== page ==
Harken Energy is the latest oil company to benefit from the United States’ escalating involvement in Colombia. On November 4, the Texas-based company announced the signing of a new oil exploration and production contract in Colombia. The company is closely linked to President George W. Bush who served on its board of directors from 1986 until 1990. In addition to providing half a billion dollars a year in Plan Colombia aid during his first term, President Bush has given Colombia almost $100 million in counterterrorism aid and deployed U.S. Army Special Forces troops to protect a major oil pipeline. The escalating U.S. military intervention in Colombia, along with International Monetary Fund (IMF)-imposed economic reforms, has created favorable conditions for foreign companies such as Harken seeking to exploit Colombia’s oil reserves.
U.S. military aid is providing a secure environment in which U.S. oil companies can operate in Colombia. In conjunction with military aid, IMF structural adjustment programs are creating an economic environment favorable to foreign companies. In return for loans in December 1999 and January 2004 totaling almost $5 billion, the IMF demanded that Colombia restructure state-owned entities. Accordingly, President Alvaro Uribe has restructured Colombia’s state oil company Ecopetrol over the past two years, providing favorable investment conditions for foreign oil companies such as Harken.
Harken’s November 4 press release stated that its subsidiary Global Energy Development PLC “will own 100% of the contract subject only to an initial 8% royalty payable to the Colombian Ministry of Energy.” Harken goes on to note that the “contract grants Global exclusive exploration and production rights to 85,000 acres which adjoin the established, producing Palo Blanco field,” which has “proved reserves of approximately 1.8 million net barrels.”
A May 10 Colombia Journal article titled “Plan Colombia in Putumayo” discussed how U.S. military aid and IMF-imposed structural adjustment was already benefiting Los Angeles-based Occidental Petroleum and Canada’s Petrobank (see Plan Petroleum in Putumayo). The article also explained the Uribe administration’s 2003 restructuring of Ecopetrol into three separate entities: a truncated Ecopetrol to function as an oil producer and refiner, the National Hydrocarbon Agency to negotiate all oil contracts, and the Colombian Energy Promotion Association to promote Colombia’s energy industry. Following the restructuring, however, all new contracts signed by foreign companies still required them to enter into partnership with Ecopetrol.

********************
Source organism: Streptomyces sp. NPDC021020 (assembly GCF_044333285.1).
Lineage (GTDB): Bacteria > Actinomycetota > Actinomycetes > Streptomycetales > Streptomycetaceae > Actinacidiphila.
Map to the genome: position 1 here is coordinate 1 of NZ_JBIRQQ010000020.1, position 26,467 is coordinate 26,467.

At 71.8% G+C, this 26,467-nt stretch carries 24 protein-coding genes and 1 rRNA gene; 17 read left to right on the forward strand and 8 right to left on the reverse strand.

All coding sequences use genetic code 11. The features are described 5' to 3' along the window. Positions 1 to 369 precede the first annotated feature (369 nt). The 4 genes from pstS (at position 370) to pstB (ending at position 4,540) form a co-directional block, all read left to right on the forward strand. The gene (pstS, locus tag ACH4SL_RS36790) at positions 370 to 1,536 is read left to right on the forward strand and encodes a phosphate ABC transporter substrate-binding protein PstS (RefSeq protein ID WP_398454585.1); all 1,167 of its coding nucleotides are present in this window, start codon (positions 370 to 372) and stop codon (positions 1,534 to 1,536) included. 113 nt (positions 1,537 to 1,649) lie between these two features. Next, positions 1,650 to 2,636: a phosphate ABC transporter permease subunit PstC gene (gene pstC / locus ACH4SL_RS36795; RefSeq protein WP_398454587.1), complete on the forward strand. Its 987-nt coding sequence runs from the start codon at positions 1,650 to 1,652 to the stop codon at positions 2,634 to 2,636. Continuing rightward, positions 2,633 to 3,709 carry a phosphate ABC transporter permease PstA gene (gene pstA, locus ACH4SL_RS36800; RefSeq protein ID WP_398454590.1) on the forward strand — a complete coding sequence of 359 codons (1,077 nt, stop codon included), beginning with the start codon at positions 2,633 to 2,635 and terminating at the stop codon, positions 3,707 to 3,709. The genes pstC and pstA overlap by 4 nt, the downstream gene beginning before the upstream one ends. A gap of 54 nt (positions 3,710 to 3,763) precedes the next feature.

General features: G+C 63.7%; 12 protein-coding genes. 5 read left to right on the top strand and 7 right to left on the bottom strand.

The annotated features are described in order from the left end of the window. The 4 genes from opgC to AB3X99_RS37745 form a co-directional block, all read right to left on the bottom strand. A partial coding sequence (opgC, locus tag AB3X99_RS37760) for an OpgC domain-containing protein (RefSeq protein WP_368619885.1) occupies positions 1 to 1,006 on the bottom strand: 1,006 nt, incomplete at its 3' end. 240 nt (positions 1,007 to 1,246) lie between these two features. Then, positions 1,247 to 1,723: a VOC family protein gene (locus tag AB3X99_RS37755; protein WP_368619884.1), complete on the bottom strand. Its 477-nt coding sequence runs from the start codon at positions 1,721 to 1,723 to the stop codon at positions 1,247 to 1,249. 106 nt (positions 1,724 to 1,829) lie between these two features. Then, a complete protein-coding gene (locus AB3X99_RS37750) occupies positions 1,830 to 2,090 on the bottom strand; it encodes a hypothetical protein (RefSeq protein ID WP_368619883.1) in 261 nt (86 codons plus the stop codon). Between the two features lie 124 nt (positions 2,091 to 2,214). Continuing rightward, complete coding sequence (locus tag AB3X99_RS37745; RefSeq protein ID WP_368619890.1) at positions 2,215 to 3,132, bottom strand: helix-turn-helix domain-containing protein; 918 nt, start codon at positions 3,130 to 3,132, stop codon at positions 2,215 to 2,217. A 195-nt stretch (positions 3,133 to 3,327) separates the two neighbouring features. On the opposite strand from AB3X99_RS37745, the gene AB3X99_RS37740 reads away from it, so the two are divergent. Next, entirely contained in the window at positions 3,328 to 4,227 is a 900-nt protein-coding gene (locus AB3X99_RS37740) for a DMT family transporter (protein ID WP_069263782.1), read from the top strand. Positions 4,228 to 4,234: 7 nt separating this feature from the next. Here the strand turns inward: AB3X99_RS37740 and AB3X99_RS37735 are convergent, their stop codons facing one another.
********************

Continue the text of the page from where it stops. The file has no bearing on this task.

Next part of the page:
But as noted in our May 10 article: “Colombia’s Energy Minister Luis Ernesto Mejía announced in Houston, Texas that foreign companies could negotiate contracts with the National Hydrocarbon Agency without entering into partnership with Ecopetrol.” This declaration, along with the 2003 restructuring and reforms in 2001 that dramatically reduced royalties company’s had to pay to the Colombian government, allowed Harken energy to negotiate a new contract in which it does not have to enter into partnership with Ecopetrol. As a result, Harken “will own 100% of the contract,” which translates into the company owning 100 percent of the oil. It also means that Harken is “subject only to an initial 8% royalty payable to the Colombian Ministry of Energy.”
Harken’s contract illustrates to what degree IMF-imposed reforms have forced Colombia to make its oil available for foreign exploitation. As was noted in our May article: “Clearly, the terms have shifted dramatically in favor of foreign companies considering contracts signed four years ago called for equal partnership with Ecopetrol” and “20 percent royalty payments.”
While the Uribe administration justifies its policies to the Colombian people as necessary to avoid Colombia becoming a net importer of oil, the reality is that little of the oil or the profits remain in the country. Technically, Colombia will likely remain an oil exporter because of new contracts like the one signed with Harken. However, because Harken “will own 100% of the contract,” the company will reap all the profits from the oil it ships out of Colombia for sale overseas (i.e. the United States). Colombia will only receive an eight percent royalty payment on the value of the oil, but will be considered a net oil exporter because Harken drilled “its” oil in Colombia.
Colombia had to acquiesce to the IMF neoliberal reform agenda in order to receive U.S. military aid under Plan Colombia because the Clinton administration incorporated the IMF reforms into the Plan. In other words, the economic component of Plan Colombia simply consists of the structural adjustment programs imposed on Colombia by the IMF (see Plan Colombia: A Closer Look). U.S. aid has constituted the military component of Plan Colombia, which has so far amounted to some $3 billion in helicopters, weapons and training.
Clearly, U.S. military aid and IMF-imposed economic reforms have played a pivotal role in creating favorable conditions for foreign oil companies operating in Colombia. U.S. military aid is contributing to establishing security on the ground for oil companies seeking to take advantage of the favorable economic conditions created by the IMF-imposed restructuring of Ecopetrol. As Lt. Col. Francisco Javier Cruz, commander of a Colombian army battalion in the oil-rich department of Putumayo in southern Colombia pointed out: “Security is the most important thing to me. Oil companies need to work without worrying and international investors need to feel calm.”
Garry Leech is the editor of Colombia Journal, where this article first appeared (www.colombiajournal.org), and author of Killing Peace: Colombia's Conflict and the Failure of U.S. Intervention.
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